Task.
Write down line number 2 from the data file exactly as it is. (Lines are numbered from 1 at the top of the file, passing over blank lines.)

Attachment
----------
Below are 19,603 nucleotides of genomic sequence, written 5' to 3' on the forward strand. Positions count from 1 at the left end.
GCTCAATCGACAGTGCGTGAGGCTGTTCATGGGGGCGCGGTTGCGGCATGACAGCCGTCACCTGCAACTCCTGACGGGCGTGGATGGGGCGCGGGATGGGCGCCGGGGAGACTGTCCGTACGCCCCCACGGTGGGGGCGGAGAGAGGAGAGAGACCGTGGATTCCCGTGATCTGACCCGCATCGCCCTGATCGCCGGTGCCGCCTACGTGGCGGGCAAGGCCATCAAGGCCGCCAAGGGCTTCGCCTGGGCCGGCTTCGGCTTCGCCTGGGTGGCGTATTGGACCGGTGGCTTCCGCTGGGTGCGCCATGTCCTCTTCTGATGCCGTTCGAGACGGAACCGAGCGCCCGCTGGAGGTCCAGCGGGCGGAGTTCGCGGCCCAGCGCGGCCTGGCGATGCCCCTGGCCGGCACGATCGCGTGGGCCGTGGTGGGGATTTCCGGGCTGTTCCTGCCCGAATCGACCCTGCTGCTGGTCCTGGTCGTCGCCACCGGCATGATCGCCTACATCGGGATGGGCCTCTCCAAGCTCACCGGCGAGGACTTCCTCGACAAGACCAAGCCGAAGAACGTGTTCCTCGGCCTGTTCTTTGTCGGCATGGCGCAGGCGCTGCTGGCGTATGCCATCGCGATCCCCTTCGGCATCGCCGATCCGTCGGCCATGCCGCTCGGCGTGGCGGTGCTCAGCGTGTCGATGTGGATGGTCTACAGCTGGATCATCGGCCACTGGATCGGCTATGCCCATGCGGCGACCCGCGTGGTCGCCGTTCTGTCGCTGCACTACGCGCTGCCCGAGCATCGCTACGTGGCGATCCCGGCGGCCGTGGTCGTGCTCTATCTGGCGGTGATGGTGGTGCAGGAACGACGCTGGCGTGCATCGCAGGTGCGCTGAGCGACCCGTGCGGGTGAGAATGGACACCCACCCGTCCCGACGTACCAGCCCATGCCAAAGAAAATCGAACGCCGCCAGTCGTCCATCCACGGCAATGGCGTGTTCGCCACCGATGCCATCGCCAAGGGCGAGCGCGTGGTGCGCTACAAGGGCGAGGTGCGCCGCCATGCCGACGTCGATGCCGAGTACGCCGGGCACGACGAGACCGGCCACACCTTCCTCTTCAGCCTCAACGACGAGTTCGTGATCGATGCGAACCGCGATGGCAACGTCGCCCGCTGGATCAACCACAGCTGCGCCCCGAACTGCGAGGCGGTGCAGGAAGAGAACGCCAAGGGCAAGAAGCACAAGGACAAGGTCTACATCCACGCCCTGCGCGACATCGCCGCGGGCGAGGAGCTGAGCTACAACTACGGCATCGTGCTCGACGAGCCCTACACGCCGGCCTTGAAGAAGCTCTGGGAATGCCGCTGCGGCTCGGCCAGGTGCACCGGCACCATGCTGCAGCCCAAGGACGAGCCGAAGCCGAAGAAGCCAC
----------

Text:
GCTCAATCGACAGTGCGTGAGGCTGTTCATGGGGGCGCGGTTGCGGCATGACAGCCGTCACCTGCAACTCCTGACGGGCGTGGATGGGGCGCGGGATGGGCGCCGGGGAGACTGTCCGTACGCCCCCACGGTGGGGGCGGAGAGAGGAGAGAGACCGTGGATTCCCGTGATCTGACCCGCATCGCCCTGATCGCCGGTGCCGCCTACGTGGCGGGCAAGGCCATCAAGGCCGCCAAGGGCTTCGCCTGGGCCGGCTTCGGCTTCGCCTGGGTGGCGTATTGGACCGGTGGCTTCCGCTGGGTGCGCCATGTCCTCTTCTGATGCCGTTCGAGACGGAACCGAGCGCCCGCTGGAGGTCCAGCGGGCGGAGTTCGCGGCCCAGCGCGGCCTGGCGATGCCCCTGGCCGGCACGATCGCGTGGGCCGTGGTGGGGATTTCCGGGCTGTTCCTGCCCGAATCGACCCTGCTGCTGGTCCTGGTCGTCGCCACCGGCATGATCGCCTACATCGGGATGGGCCTCTCCAAGCTCACCGGCGAGGACTTCCTCGACAAGACCAAGCCGAAGAACGTGTTCCTCGGCCTGTTCTTTGTCGGCATGGCGCAGGCGCTGCTGGCGTATGCCATCGCGATCCCCTTCGGCATCGCCGATCCGTCGGCCATGCCGCTCGGCGTGGCGGTGCTCAGCGTGTCGATGTGGATGGTCTACAGCTGGATCATCGGCCACTGGATCGGCTATGCCCATGCGGCGACCCGCGTGGTCGCCGTTCTGTCGCTGCACTACGCGCTGCCCGAGCATCGCTACGTGGCGATCCCGGCGGCCGTGGTCGTGCTCTATCTGGCGGTGATGGTGGTGCAGGAACGACGCTGGCGTGCATCGCAGGTGCGCTGAGCGACCCGTGCGGGTGAGAATGGACACCCACCCGTCCCGACGTACCAGCCCATGCCAAAGAAAATCGAACGCCGCCAGTCGTCCATCCACGGCAATGGCGTGTTCGCCACCGATGCCATCGCCAAGGGCGAGCGCGTGGTGCGCTACAAGGGCGAGGTGCGCCGCCATGCCGACGTCGATGCCGAGTACGCCGGGCACGACGAGACCGGCCACACCTTCCTCTTCAGCCTCAACGACGAGTTCGTGATCGATGCGAACCGCGATGGCAACGTCGCCCGCTGGATCAACCACAGCTGCGCCCCGAACTGCGAGGCGGTGCAGGAAGAGAACGCCAAGGGCAAGAAGCACAAGGACAAGGTCTACATCCACGCCCTGCGCGACATCGCCGCGGGCGAGGAGCTGAGCTACAACTACGGCATCGTGCTCGACGAGCCCTACACGCCGGCCTTGAAGAAGCTCTGGGAATGCCGCTGCGGCTCGGCCAGGTGCACCGGCACCATGCTGCAGCCCAAGGACGAGCCGAAGCCGAAGAAGCCAC